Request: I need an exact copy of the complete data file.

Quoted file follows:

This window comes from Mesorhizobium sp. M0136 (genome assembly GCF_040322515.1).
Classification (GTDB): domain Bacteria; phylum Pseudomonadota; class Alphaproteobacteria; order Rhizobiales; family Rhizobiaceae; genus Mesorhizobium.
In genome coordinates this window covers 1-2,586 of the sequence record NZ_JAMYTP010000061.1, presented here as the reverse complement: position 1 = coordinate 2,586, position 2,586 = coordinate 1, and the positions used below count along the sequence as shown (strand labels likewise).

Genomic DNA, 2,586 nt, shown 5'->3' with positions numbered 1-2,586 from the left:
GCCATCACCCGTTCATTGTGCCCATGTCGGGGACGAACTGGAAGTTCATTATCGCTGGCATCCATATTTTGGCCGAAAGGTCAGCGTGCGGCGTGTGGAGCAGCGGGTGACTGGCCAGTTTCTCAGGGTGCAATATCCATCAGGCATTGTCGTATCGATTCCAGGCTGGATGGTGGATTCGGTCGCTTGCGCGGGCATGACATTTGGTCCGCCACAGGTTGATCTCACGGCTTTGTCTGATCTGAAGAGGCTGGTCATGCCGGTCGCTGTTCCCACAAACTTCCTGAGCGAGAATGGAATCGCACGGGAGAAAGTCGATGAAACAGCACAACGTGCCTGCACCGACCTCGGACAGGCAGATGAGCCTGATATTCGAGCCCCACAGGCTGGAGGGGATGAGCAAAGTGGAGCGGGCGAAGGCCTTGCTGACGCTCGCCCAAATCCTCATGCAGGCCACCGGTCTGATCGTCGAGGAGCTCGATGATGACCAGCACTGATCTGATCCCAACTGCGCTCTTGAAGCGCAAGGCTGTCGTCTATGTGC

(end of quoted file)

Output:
This window comes from Mesorhizobium sp. M0136 (genome assembly GCF_040322515.1).
Classification (GTDB): domain Bacteria; phylum Pseudomonadota; class Alphaproteobacteria; order Rhizobiales; family Rhizobiaceae; genus Mesorhizobium.
In genome coordinates this window covers 1-2,586 of the sequence record NZ_JAMYTP010000061.1, presented here as the reverse complement: position 1 = coordinate 2,586, position 2,586 = coordinate 1, and the positions used below count along the sequence as shown (strand labels likewise).

Genomic DNA, 2,586 nt, shown 5'->3' with positions numbered 1-2,586 from the left:
GCCATCACCCGTTCATTGTGCCCATGTCGGGGACGAACTGGAAGTTCATTATCGCTGGCATCCATATTTTGGCCGAAAGGTCAGCGTGCGGCGTGTGGAGCAGCGGGTGACTGGCCAGTTTCTCAGGGTGCAATATCCATCAGGCATTGTCGTATCGATTCCAGGCTGGATGGTGGATTCGGTCGCTTGCGCGGGCATGACATTTGGTCCGCCACAGGTTGATCTCACGGCTTTGTCTGATCTGAAGAGGCTGGTCATGCCGGTCGCTGTTCCCACAAACTTCCTGAGCGAGAATGGAATCGCACGGGAGAAAGTCGATGAAACAGCACAACGTGCCTGCACCGACCTCGGACAGGCAGATGAGCCTGATATTCGAGCCCCACAGGCTGGAGGGGATGAGCAAAGTGGAGCGGGCGAAGGCCTTGCTGACGCTCGCCCAAATCCTCATGCAGGCCACCGGTCTGATCGTCGAGGAGCTCGATGATGACCAGCACTGATCTGATCCCAACTGCGCTCTTGAAGCGCAAGGCTGTCGTCTATGTGC